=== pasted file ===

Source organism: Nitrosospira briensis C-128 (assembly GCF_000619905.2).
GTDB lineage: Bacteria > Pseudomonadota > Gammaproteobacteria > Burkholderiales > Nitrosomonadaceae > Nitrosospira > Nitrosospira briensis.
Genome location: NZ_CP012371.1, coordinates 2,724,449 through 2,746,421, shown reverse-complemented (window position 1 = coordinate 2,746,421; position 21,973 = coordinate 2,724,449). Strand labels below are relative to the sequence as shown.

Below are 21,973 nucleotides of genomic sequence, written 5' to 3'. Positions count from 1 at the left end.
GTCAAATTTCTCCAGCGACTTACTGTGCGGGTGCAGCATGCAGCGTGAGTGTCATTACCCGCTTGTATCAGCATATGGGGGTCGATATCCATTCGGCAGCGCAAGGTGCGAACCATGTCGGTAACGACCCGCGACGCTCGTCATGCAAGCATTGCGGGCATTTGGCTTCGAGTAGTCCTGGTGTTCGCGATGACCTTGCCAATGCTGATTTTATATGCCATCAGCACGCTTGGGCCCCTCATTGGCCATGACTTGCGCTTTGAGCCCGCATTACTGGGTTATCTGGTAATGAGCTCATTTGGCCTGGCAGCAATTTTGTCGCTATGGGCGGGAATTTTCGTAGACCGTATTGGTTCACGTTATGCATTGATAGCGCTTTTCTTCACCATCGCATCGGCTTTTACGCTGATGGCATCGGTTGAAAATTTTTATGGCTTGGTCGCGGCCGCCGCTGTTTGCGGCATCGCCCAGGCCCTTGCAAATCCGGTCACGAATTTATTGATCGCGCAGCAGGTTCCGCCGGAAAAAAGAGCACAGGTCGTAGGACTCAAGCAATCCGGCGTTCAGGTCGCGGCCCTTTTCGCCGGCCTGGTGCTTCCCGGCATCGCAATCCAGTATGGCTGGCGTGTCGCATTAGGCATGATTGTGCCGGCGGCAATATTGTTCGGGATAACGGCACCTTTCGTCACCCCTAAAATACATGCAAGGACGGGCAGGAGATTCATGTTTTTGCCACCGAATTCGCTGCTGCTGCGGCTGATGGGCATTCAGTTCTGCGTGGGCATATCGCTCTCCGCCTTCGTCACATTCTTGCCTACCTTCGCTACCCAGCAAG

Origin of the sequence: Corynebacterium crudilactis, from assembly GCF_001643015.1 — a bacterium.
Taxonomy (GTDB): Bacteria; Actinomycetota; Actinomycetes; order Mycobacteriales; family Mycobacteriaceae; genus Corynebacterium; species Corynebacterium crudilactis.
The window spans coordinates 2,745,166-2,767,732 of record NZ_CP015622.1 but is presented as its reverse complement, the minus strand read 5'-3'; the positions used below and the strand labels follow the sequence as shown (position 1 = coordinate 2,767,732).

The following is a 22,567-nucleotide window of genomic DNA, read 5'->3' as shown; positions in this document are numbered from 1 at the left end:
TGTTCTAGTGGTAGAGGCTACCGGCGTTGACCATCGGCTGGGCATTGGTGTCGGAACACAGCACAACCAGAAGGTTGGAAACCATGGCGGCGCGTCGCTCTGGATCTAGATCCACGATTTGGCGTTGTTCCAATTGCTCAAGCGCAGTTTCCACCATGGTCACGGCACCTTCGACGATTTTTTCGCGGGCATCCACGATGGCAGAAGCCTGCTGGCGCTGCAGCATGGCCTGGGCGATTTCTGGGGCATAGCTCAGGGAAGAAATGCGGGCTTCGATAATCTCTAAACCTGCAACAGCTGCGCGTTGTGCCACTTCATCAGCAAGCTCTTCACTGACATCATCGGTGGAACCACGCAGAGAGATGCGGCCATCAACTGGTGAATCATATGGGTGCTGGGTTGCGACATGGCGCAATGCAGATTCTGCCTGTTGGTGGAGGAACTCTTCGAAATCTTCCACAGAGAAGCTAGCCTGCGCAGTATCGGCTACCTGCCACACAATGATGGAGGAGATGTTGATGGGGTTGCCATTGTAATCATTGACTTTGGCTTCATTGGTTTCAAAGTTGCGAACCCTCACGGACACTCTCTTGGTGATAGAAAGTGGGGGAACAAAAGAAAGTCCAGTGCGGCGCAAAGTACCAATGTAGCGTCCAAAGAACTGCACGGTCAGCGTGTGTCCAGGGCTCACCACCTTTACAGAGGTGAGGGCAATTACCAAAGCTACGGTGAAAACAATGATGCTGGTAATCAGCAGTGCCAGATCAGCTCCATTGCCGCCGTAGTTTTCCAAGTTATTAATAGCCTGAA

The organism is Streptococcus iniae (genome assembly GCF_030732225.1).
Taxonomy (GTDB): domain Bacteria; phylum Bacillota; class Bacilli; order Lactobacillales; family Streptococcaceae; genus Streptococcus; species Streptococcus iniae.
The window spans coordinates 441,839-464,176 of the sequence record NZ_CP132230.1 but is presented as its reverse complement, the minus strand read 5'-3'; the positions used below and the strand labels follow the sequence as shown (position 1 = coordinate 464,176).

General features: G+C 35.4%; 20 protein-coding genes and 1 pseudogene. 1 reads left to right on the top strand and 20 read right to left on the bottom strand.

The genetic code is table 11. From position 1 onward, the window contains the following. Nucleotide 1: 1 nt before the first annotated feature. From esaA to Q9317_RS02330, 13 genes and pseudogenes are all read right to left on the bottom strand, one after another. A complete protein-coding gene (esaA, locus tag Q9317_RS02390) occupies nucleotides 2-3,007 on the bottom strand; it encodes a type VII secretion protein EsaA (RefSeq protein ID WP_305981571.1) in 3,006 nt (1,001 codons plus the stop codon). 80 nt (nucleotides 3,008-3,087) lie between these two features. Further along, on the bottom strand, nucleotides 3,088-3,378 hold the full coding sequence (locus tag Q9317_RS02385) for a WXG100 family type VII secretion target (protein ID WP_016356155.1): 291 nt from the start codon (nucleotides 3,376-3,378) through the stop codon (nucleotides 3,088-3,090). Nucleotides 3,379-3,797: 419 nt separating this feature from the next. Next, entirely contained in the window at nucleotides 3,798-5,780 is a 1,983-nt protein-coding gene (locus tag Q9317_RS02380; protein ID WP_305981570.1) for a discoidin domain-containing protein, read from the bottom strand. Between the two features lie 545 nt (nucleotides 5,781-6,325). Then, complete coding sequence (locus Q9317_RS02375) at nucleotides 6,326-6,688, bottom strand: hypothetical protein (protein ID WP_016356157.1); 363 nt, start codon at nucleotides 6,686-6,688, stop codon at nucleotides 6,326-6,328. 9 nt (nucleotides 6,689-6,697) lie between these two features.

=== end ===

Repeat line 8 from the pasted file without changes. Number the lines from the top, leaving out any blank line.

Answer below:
The window spans coordinates 2,745,166-2,767,732 of record NZ_CP015622.1 but is presented as its reverse complement, the minus strand read 5'-3'; the positions used below and the strand labels follow the sequence as shown (position 1 = coordinate 2,767,732).